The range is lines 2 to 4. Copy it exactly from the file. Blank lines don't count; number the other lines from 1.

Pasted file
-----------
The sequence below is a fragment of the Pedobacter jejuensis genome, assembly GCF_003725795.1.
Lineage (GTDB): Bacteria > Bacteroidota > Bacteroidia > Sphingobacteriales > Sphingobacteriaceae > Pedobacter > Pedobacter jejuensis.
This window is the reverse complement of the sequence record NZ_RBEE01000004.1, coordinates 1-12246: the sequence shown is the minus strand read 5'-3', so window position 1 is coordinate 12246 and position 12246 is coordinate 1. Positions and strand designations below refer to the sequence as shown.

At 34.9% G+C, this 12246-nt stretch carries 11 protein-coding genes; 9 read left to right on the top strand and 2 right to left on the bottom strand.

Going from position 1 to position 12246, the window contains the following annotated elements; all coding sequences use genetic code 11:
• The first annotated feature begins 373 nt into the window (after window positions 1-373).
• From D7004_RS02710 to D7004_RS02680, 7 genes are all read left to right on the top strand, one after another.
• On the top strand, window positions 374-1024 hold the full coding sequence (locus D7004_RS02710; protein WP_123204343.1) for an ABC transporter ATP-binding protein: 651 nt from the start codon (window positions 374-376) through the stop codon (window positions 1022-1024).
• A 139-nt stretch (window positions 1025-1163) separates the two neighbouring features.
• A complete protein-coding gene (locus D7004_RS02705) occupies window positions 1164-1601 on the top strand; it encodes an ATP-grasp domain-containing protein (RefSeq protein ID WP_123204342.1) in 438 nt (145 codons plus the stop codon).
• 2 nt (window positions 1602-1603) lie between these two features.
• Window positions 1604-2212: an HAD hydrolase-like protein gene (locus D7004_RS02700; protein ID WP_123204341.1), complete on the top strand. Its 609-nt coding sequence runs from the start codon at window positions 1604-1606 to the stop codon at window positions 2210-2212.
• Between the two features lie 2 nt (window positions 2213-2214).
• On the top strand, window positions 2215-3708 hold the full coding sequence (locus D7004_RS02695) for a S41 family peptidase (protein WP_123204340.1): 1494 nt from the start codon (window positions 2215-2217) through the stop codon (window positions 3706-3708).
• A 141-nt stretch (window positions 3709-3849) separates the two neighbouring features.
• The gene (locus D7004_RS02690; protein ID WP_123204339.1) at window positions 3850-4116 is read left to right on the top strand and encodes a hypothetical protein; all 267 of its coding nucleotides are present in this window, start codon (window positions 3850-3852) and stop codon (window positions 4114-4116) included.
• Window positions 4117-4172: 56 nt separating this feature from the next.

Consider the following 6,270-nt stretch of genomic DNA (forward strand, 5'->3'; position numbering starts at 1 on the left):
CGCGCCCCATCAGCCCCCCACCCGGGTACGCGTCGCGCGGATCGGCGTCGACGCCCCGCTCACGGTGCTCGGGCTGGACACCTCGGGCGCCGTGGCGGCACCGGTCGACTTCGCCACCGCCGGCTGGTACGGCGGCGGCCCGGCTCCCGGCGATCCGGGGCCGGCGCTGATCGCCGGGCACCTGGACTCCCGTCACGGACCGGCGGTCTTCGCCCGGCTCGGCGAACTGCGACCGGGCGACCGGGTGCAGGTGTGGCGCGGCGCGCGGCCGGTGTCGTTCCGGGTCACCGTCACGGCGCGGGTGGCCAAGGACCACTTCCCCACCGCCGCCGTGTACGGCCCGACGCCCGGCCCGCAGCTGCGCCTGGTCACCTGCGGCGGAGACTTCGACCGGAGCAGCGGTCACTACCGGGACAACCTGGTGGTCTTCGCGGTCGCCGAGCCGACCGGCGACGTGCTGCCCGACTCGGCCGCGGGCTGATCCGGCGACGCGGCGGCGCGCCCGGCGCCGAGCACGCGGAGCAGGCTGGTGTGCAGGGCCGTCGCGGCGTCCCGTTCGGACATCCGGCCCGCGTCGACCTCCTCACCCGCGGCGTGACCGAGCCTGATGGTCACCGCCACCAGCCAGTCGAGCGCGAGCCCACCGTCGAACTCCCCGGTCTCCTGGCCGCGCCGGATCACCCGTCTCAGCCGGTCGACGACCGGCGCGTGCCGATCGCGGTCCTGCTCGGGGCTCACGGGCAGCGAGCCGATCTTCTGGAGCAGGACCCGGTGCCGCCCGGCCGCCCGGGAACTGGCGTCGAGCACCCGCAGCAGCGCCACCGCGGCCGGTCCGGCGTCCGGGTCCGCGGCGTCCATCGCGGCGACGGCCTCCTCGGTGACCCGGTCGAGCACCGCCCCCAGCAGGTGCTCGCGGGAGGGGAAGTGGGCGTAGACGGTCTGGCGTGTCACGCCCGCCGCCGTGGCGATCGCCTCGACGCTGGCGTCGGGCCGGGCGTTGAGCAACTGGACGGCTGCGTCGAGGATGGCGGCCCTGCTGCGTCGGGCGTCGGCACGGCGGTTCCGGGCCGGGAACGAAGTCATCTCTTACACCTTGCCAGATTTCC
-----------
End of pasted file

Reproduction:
Lineage (GTDB): Bacteria > Bacteroidota > Bacteroidia > Sphingobacteriales > Sphingobacteriaceae > Pedobacter > Pedobacter jejuensis.
This window is the reverse complement of the sequence record NZ_RBEE01000004.1, coordinates 1-12246: the sequence shown is the minus strand read 5'-3', so window position 1 is coordinate 12246 and position 12246 is coordinate 1. Positions and strand designations below refer to the sequence as shown.

At 34.9% G+C, this 12246-nt stretch carries 11 protein-coding genes; 9 read left to right on the top strand and 2 right to left on the bottom strand.